"Kings may our Hands with Iron Fetters bind, / With Chains severer, you secure the Mind."

— Oldmixon, John (1672/3-1742)

Place of Publication
Printed, and are to be Sold by John Nutt [etc.]
"Kings may our Hands with Iron Fetters bind, / With Chains severer, you secure the Mind."
Metaphor in Context
To Love, to Fight, no better Reasons move,
Than hopes to have it said, they Fight and Love.
In Treason, or in Numbers safe, they dare,
And as they Love, thro' Wantonness they war.
If Rich their Master and his Slaves appear,
They neither matter what indeed they are.
The Province bought, his dreadful Arms invade,
The King's a Conq'ror, and the Muse well paid.
With Pomp, and many Words, his deeds are writ,
The Monarch's Conquests, like the Poets wit.
More Nations have not, were his Fable true,
By the Great Lewis, been enslav'd than you.
The Court you chose, a proper Scene to shew,
How far the Fairest are excell'd by you.
Where sighing Princes at your Feet are seen,
And suppliant Crouds adore you as their Queen.
For such they think you are, or shou'd have been.
By Laws confin'd, an Empire you despise,
And uncontroul'd, command us with your Eyes.
Kings may our Hands with Iron Fetters bind,
With Chains severer, you secure the Mind
Monarchs to save their Subjects, shou'd employ,
The Pow'r, which first they did from them enjoy.
Carlisle, like Lewis, Conquers to destroy.
Too well our want, and your Desert you know,
We're still but paying, what you say we owe.
Deaf to our Praise, our Services you scorn,
They're a just Debt, and merit no Return.
Were you less fair, you fewer Slaves wou'd find,
And ev'n to those, to keep 'em, must be kind.
But when such Numbers to your Temple croud,
Our warm Devotion makes the Goddess proud.
She sees 'em, unconcern'd, before her fall,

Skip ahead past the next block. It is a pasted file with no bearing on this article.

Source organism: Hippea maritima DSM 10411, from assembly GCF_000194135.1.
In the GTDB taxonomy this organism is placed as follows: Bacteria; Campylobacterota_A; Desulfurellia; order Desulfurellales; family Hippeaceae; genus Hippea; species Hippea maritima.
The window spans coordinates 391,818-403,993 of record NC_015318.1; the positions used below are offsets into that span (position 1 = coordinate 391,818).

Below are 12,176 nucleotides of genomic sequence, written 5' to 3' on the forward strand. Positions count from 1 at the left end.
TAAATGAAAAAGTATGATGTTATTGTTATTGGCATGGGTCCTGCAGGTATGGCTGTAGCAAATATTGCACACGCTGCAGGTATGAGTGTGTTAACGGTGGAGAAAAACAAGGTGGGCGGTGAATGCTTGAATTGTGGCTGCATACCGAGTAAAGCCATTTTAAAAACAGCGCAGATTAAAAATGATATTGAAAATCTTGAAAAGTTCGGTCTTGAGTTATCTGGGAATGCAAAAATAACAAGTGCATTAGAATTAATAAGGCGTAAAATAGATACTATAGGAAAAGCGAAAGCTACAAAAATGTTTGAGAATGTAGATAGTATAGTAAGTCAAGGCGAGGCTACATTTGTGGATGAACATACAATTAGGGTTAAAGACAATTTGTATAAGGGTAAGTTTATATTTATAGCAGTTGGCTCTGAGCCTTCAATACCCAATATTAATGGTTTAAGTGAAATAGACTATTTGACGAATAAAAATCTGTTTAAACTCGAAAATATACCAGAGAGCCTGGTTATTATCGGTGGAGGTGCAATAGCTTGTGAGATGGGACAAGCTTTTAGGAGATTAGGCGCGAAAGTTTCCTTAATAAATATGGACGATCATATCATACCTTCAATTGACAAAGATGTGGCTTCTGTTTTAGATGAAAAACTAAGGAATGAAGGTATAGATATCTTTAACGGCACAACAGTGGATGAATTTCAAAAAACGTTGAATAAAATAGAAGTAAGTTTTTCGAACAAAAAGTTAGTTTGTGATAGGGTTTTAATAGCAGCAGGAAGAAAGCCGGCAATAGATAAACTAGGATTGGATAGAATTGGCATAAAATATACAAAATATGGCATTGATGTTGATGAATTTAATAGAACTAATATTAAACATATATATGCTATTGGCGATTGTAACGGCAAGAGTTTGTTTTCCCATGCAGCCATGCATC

Thinks 'tis their Duty, and despises all,
In Courts you hope, and Cities to maintain,
And spread the Terror of your Tyrant Reign.
Love, from Ambition, and from Tumult flies,
And in the distant Shade, in Ambush lies.
There with the Muses, and the Nymph He plays,
Walks in the Meads, or on the Mountain strays.
He sits by cooling Springs, he haunts your Bow'rs,
And steals upon your soft and silent Hours.
As much as you provoke, you dread him there,
And where you met him once, to meet him fear.
But know--if Love affects to reign in Shades,
He oft the Pallace, and the Throne invades.
Amid your Guards, you will not be secure,
When the God pleases to exert his Pow'r.
Your shining Slaves, will only serve to Grace,
The Triumphs of the Man he means to bless.
Knights, Peers and Princes you may now refuse,
For one whom Love will to revenge 'em choose,
Without a Title, and without a Muse,

The Gentleman who recommended this Subject to me for an Epistle, is so good a Judge, that if I have pleas'd him in the Imitation of Mr. Waller's manner, I am sure the World will be satisfied. I own the attempt bold, and my Success doubtful, but if I may take the Assurances of those Friends who have seen it, I have not much to fear from the Criticks that shall see it hereafter.
(pp. 138-40)
Searching in HDIS (Poetry)
John Oldmixon, Amores Britannici. Epistles Historical and Gallant, In English Heroic Verse: From several of The Most Illustrious Personages of their Times. In Imitation of the Heroidum Epistolæ of Ovid. With Notes explaining the Most Material Passages in every History (London: John Nutt, 1703). <Link to UVa E-Text Center>
Date of Entry
Date of Review

The Mind is a Metaphor is authored by Brad Pasanek, Assistant Professor of English, University of Virginia.